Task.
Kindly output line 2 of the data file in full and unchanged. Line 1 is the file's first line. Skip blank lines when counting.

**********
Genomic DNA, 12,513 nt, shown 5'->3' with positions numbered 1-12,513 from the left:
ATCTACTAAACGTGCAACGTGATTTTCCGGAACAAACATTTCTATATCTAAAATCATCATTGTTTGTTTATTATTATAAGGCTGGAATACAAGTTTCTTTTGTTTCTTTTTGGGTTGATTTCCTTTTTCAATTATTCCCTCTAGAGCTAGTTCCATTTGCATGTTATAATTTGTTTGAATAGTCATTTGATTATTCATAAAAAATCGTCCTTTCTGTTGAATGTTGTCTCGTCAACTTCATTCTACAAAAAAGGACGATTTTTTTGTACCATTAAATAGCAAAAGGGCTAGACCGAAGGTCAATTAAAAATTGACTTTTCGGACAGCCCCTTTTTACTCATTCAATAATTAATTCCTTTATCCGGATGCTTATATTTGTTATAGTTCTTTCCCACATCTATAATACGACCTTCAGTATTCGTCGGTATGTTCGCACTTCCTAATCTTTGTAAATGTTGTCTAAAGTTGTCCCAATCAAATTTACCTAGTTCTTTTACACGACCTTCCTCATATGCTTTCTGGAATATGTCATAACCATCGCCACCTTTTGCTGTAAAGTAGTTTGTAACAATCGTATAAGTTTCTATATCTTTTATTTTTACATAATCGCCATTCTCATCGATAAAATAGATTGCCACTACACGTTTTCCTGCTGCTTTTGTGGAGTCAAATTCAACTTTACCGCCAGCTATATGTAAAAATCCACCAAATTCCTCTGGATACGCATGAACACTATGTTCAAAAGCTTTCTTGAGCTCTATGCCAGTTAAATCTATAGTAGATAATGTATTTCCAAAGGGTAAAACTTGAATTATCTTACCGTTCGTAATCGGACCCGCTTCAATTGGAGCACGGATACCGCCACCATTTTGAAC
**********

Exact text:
ATCTACTAAACGTGCAACGTGATTTTCCGGAACAAACATTTCTATATCTAAAATCATCATTGTTTGTTTATTATTATAAGGCTGGAATACAAGTTTCTTTTGTTTCTTTTTGGGTTGATTTCCTTTTTCAATTATTCCCTCTAGAGCTAGTTCCATTTGCATGTTATAATTTGTTTGAATAGTCATTTGATTATTCATAAAAAATCGTCCTTTCTGTTGAATGTTGTCTCGTCAACTTCATTCTACAAAAAAGGACGATTTTTTTGTACCATTAAATAGCAAAAGGGCTAGACCGAAGGTCAATTAAAAATTGACTTTTCGGACAGCCCCTTTTTACTCATTCAATAATTAATTCCTTTATCCGGATGCTTATATTTGTTATAGTTCTTTCCCACATCTATAATACGACCTTCAGTATTCGTCGGTATGTTCGCACTTCCTAATCTTTGTAAATGTTGTCTAAAGTTGTCCCAATCAAATTTACCTAGTTCTTTTACACGACCTTCCTCATATGCTTTCTGGAATATGTCATAACCATCGCCACCTTTTGCTGTAAAGTAGTTTGTAACAATCGTATAAGTTTCTATATCTTTTATTTTTACATAATCGCCATTCTCATCGATAAAATAGATTGCCACTACACGTTTTCCTGCTGCTTTTGTGGAGTCAAATTCAACTTTACCGCCAGCTATATGTAAAAATCCACCAAATTCCTCTGGATACGCATGAACACTATGTTCAAAAGCTTTCTTGAGCTCTATGCCAGTTAAATCTATAGTAGATAATGTATTTCCAAAGGGTAAAACTTGAATTATCTTACCGTTCGTAATCGGACCCGCTTCAATTGGAGCACGGATACCGCCACCATTTTGAAC